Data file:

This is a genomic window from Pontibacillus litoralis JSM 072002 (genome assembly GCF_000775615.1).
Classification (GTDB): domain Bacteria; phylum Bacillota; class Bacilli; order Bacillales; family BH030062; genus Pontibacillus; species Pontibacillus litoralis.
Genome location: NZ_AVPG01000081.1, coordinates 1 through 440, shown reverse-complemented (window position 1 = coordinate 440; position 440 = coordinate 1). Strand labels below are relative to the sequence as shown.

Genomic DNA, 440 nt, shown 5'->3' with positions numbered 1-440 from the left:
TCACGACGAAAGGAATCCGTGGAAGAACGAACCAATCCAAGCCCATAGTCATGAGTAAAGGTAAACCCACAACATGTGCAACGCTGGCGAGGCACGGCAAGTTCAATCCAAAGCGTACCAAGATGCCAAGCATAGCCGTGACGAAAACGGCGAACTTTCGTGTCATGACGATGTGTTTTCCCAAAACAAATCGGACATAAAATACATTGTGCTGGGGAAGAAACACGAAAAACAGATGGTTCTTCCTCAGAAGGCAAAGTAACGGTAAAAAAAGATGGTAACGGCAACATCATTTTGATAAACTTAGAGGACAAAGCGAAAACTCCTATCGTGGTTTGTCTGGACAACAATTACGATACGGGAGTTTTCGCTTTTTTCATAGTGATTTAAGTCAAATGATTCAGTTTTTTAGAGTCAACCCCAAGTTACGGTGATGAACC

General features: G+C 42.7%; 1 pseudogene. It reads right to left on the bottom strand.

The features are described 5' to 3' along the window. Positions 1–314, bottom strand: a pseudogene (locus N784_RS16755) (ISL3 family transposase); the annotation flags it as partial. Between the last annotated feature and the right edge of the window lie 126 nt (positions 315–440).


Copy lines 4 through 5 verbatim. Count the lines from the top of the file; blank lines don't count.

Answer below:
Genomic DNA, 440 nt, shown 5'->3' with positions numbered 1-440 from the left:
TCACGACGAAAGGAATCCGTGGAAGAACGAACCAATCCAAGCCCATAGTCATGAGTAAAGGTAAACCCACAACATGTGCAACGCTGGCGAGGCACGGCAAGTTCAATCCAAAGCGTACCAAGATGCCAAGCATAGCCGTGACGAAAACGGCGAACTTTCGTGTCATGACGATGTGTTTTCCCAAAACAAATCGGACATAAAATACATTGTGCTGGGGAAGAAACACGAAAAACAGATGGTTCTTCCTCAGAAGGCAAAGTAACGGTAAAAAAAGATGGTAACGGCAACATCATTTTGATAAACTTAGAGGACAAAGCGAAAACTCCTATCGTGGTTTGTCTGGACAACAATTACGATACGGGAGTTTTCGCTTTTTTCATAGTGATTTAAGTCAAATGATTCAGTTTTTTAGAGTCAACCCCAAGTTACGGTGATGAACC